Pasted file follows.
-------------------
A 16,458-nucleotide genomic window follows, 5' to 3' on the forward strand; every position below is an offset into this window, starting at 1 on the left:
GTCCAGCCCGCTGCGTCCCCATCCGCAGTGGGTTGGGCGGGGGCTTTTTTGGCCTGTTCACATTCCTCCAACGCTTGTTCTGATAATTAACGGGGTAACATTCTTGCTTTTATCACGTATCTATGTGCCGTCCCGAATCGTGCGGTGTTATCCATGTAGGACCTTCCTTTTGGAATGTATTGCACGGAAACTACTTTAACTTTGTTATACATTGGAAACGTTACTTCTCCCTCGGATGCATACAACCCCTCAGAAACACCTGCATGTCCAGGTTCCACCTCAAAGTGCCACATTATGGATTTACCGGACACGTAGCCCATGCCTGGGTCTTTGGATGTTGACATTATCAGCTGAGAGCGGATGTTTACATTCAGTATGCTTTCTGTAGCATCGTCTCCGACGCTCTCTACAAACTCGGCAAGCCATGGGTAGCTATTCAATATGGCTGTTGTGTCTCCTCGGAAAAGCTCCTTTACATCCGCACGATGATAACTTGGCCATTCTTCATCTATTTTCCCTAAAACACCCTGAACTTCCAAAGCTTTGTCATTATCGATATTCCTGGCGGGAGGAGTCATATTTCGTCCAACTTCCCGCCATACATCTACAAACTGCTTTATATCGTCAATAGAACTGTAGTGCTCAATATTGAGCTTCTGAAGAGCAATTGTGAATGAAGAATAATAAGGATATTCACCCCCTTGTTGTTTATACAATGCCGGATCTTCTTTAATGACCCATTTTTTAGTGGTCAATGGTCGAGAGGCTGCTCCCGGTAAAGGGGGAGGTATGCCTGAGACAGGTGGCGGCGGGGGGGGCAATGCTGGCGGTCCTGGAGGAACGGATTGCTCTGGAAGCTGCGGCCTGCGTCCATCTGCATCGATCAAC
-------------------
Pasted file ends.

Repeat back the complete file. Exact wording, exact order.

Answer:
A 16,458-nucleotide genomic window follows, 5' to 3' on the forward strand; every position below is an offset into this window, starting at 1 on the left:
GTCCAGCCCGCTGCGTCCCCATCCGCAGTGGGTTGGGCGGGGGCTTTTTTGGCCTGTTCACATTCCTCCAACGCTTGTTCTGATAATTAACGGGGTAACATTCTTGCTTTTATCACGTATCTATGTGCCGTCCCGAATCGTGCGGTGTTATCCATGTAGGACCTTCCTTTTGGAATGTATTGCACGGAAACTACTTTAACTTTGTTATACATTGGAAACGTTACTTCTCCCTCGGATGCATACAACCCCTCAGAAACACCTGCATGTCCAGGTTCCACCTCAAAGTGCCACATTATGGATTTACCGGACACGTAGCCCATGCCTGGGTCTTTGGATGTTGACATTATCAGCTGAGAGCGGATGTTTACATTCAGTATGCTTTCTGTAGCATCGTCTCCGACGCTCTCTACAAACTCGGCAAGCCATGGGTAGCTATTCAATATGGCTGTTGTGTCTCCTCGGAAAAGCTCCTTTACATCCGCACGATGATAACTTGGCCATTCTTCATCTATTTTCCCTAAAACACCCTGAACTTCCAAAGCTTTGTCATTATCGATATTCCTGGCGGGAGGAGTCATATTTCGTCCAACTTCCCGCCATACATCTACAAACTGCTTTATATCGTCAATAGAACTGTAGTGCTCAATATTGAGCTTCTGAAGAGCAATTGTGAATGAAGAATAATAAGGATATTCACCCCCTTGTTGTTTATACAATGCCGGATCTTCTTTAATGACCCATTTTTTAGTGGTCAATGGTCGAGAGGCTGCTCCCGGTAAAGGGGGAGGTATGCCTGAGACAGGTGGCGGCGGGGGGGGCAATGCTGGCGGTCCTGGAGGAACGGATTGCTCTGGAAGCTGCGGCCTGCGTCCATCTGCATCGATCAAC